Latest Submissions by Feed the Future Enabling Environment for Food Security Project
Given the primacy of seed for agricultural sector resilience and growth, development actors are eager to address seed needs in the wake of conflict. This post explores how to tailor those investments for fragile contexts in a way consistent with long-term seed market development.
USAID’s EAT project led to the development of SeedCLIR. The data-driven tool was designed to enable countries to assess critical seed sector weaknesses, undertake targeted seed sector reforms and effectively gauge the performance of reform activities over time.
This Seed Commercial, Legal, and Institutional Reform study examines the enabling environment for seed across six provinces in eastern DRC. In assessing an informal seed sector in a fragile country context, the study holds key lessons for USAID resilience discussions.
In a five-part blog series, the Feed the Future Enabling Environment for Food Security project examines how the enabling environment shapes market systems outcomes. Each post spotlights a key area of the relationship and its relevance to informed program design and smart interventions.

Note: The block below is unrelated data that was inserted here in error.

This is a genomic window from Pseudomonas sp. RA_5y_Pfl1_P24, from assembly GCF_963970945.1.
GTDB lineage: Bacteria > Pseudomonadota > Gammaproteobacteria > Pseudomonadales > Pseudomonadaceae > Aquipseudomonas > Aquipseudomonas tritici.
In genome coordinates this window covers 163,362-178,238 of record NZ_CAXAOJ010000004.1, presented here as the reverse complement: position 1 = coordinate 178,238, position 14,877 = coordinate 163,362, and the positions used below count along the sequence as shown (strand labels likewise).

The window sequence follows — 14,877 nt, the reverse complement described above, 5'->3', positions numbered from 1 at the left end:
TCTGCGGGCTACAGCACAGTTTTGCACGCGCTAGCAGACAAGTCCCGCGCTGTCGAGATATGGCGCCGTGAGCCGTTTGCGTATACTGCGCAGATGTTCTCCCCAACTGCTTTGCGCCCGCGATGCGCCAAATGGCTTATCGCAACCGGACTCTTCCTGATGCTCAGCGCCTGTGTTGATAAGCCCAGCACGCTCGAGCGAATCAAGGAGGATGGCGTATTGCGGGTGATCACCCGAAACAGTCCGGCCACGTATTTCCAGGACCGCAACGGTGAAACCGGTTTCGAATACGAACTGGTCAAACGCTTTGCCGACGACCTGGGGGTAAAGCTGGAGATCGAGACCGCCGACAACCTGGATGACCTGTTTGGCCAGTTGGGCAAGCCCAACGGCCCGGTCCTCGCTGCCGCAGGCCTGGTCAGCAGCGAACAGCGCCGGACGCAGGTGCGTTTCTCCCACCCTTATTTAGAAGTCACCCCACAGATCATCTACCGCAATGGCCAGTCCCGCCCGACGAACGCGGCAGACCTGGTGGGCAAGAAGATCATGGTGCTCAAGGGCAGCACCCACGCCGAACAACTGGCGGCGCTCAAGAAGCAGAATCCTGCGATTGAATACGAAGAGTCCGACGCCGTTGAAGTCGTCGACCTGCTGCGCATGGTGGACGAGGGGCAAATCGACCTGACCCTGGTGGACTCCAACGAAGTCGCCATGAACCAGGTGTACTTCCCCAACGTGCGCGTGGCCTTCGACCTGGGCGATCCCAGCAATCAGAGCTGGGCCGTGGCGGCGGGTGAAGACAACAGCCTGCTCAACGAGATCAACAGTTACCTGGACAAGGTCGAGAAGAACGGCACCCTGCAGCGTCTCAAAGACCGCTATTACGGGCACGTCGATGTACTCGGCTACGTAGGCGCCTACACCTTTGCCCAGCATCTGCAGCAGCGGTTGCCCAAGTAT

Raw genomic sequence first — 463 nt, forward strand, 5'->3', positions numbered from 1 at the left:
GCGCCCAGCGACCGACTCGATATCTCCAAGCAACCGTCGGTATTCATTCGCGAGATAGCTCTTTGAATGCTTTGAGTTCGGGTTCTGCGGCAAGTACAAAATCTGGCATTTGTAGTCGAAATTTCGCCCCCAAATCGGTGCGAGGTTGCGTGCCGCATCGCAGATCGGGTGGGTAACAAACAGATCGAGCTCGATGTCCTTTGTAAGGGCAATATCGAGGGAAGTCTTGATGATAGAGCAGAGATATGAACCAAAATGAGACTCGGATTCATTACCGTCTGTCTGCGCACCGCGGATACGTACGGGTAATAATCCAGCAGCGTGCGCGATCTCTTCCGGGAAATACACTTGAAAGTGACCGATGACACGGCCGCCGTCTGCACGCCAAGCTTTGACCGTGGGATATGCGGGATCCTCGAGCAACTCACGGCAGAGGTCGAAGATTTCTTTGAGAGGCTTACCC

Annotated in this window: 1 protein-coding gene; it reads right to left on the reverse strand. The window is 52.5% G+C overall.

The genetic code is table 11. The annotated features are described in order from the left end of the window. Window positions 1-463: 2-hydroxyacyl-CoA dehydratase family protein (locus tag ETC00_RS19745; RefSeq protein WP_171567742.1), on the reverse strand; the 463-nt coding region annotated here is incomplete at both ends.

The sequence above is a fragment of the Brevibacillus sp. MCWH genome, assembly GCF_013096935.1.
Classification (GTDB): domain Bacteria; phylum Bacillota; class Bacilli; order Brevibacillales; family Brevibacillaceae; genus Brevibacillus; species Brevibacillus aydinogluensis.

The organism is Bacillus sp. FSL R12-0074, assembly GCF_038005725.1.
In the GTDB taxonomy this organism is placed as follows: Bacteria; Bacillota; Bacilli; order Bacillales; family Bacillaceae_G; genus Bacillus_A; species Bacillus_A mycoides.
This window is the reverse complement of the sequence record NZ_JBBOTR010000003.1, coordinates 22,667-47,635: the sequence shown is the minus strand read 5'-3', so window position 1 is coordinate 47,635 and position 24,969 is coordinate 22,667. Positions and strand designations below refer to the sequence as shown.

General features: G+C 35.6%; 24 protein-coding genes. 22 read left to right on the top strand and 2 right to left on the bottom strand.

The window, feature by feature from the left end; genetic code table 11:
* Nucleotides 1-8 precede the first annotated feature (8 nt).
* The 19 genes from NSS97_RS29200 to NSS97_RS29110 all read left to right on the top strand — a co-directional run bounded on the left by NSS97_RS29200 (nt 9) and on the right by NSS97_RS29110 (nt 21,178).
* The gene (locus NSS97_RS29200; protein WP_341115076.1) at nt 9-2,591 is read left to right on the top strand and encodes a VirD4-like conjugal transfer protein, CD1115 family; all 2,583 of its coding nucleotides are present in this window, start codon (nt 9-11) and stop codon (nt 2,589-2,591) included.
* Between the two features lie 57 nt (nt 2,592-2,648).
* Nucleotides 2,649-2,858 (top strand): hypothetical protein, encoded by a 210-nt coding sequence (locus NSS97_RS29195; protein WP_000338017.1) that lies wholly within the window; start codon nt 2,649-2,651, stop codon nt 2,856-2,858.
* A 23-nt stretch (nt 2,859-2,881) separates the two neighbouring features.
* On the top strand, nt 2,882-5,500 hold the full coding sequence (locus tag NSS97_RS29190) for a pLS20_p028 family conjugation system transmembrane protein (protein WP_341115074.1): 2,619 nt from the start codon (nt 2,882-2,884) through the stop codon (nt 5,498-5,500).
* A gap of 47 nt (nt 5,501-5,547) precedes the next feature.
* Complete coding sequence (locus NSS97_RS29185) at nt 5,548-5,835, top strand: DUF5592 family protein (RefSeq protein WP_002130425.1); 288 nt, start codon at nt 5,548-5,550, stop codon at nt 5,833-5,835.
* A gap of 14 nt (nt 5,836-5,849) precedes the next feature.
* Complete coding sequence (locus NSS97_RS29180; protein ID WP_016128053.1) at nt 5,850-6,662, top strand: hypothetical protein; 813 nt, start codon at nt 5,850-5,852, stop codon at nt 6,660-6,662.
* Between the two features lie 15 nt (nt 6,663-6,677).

This post explores the role of the enabling environment — the political economy in particular — in influencing the transition from personal exchange to impersonal exchange as a crucial step toward market transformation.
This brief aims to demonstrate how the use of applied political economy analysis is critical to the effective design and execution of inclusive market systems activities.
As USAID programs evolve to adopt a market systems approach, implementing partners must adapt their monitoring and evaluation approaches to better capture dynamics of complex systems change.
Applied political economy analysis can offer insights leading to recommendations about how to influence key decision-makers, thereby facilitating the change necessary to foster a more conducive enabling environment for market systems to thrive.
Strenghtening grain contracts in Mali has the potential to open up farmers' access to products and services they need to operate and grow their businesses, achieving key agriculture development results in the process.
To gear up for the 2019 Market Systems Symposium, let’s take a closer look at recent research exploring the relationship between measuring business and enabling environment change in market system development.
As program strategies align towards inclusive, competitive market transformations, how can we support women’s participation, performance, and benefits as agri-entrepreneurs and agricultural wage workers?
As we prioritize making market systems more competitive, resilient, and inclusive for smallholder farmers and other market actors, we must connect our support for these actors with support for the all-encompassing yet elusive enabling environment around them.